Amber Benson's and Adam Busch's (yes, those Benson and Busch) Drones is a film about the old suspicion modern office culture has aroused in anyone who has ever spent more then five minutes in one of those places: some of these poor office drones must be aliens.
So it's not a complete surprise when somewhat shlubby office worker Brian (Jonathan M. Woodward) stumbles upon the truth that his best friend and colleague Clark (Samm Levine) is in fact an alien, and one researching Earth for future enslavement to boot. But Brian shouldn't worry, Clark is putting that one off for as long as he can.
Then, just after Brian and his office crush Amy (Angela Bettis), are taking steps towards an actual relationship, Amy tells Brian that she's an alien too, though one from a different planet with plans to destroy Earth. But Brian shouldn't worry, for Amy will save him and take him with her to her home world. That revelation leads to Brian freaking out, not so much because of the whole "destruction of Earth" business, but because moving in with a girlfriend one has only been together with for four days is a thing to let one freak out, especially when said girlfriend is from a mostly emotionless alien race and is making her first practical experiences with that sort of irrationality. Breaking up ensues.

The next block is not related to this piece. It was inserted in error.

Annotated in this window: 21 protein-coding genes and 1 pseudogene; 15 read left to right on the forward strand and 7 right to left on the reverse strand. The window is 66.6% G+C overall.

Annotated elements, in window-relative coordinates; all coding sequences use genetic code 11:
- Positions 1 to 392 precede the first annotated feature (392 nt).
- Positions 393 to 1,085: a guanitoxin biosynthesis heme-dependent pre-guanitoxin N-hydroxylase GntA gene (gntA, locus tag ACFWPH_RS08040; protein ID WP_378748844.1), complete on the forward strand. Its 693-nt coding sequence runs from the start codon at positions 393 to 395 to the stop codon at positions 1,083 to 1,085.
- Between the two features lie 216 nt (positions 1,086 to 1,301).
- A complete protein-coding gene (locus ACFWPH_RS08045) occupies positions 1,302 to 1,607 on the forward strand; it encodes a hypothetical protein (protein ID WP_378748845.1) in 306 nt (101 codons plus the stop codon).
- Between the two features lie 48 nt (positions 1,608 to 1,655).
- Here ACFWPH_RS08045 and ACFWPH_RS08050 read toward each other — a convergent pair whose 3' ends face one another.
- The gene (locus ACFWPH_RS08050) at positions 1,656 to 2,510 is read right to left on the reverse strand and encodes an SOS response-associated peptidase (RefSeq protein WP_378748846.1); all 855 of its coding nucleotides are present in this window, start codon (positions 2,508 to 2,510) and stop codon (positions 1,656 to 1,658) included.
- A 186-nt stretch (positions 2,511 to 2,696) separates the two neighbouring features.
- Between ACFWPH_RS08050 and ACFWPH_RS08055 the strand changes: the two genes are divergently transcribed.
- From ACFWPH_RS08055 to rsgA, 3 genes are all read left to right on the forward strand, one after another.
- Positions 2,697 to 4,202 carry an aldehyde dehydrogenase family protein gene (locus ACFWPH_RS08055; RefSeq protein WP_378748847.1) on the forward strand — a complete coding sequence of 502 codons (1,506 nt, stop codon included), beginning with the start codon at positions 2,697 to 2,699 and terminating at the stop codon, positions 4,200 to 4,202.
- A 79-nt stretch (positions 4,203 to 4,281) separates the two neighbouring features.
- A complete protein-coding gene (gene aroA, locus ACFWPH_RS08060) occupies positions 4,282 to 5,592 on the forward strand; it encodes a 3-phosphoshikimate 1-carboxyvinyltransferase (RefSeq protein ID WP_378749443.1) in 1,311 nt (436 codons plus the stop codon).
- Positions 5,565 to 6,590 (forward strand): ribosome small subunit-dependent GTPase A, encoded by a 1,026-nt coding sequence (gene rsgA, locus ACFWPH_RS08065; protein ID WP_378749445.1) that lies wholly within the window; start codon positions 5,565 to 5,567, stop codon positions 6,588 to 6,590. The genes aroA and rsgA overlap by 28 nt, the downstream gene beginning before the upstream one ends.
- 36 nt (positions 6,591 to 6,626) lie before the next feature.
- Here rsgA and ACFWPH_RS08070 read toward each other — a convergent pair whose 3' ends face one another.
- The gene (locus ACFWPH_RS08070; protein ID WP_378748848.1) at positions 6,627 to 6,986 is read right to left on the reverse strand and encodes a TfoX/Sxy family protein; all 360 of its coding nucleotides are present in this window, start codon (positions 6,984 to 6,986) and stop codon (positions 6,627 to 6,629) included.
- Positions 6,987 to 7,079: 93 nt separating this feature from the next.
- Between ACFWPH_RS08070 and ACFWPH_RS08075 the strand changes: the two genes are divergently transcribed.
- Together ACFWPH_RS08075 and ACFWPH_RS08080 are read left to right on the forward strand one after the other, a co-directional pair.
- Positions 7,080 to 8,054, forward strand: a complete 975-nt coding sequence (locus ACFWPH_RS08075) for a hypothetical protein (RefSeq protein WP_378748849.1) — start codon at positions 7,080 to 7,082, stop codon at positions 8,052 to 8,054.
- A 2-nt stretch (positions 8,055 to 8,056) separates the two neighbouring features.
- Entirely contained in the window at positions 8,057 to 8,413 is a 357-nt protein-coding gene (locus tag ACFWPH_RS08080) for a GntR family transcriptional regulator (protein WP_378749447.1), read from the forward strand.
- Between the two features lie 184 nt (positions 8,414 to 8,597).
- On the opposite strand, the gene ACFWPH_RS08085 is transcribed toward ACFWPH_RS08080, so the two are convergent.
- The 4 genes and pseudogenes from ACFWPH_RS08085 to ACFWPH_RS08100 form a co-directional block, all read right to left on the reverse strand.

Would you believe it's not the best idea to break up with your emotionally inexperienced girlfriend (not that Brian can talk here) who basically has the finger on the trigger for the destruction of Earth, nor mock her in an office public Power Point presentation? That things might get so problematic that only another Power Point presentation, the re-establishment of romantic relations and good old fashioned space hippies can save the day?
If you've read this, you'll probably already know if you'll find Drones funny or not. I, for one, did appreciate most of it: the parts when it felt like a less mean version of The Office (when I say "The Office", I do mean of course the rather brilliant UK show and not the endless US abomination based on it), the perfect low budget weirdness of its ideas (of course aliens will use the office environment to communicate with their respective home bases), and the tendency of its dialogue to get odder the longer a given dialogue scene goes on. I also really appreciate how many of Drones' comical digressions turn out to have actual narrative and thematic import later on. This isn't a comedy movie built from a series of sketches even if it may at first seem so,
Also lovely is Angela Bettis's performance. As someone familiar with her body of work, I wasn't really surprised how brilliant she was in her comical alien role. After all, her performances always have something not quite of "normal" humanity (that's a compliment), so if ever I have seen a perfect comical alien, it's her.
So, you know, you might try to watch this one. It's really funny.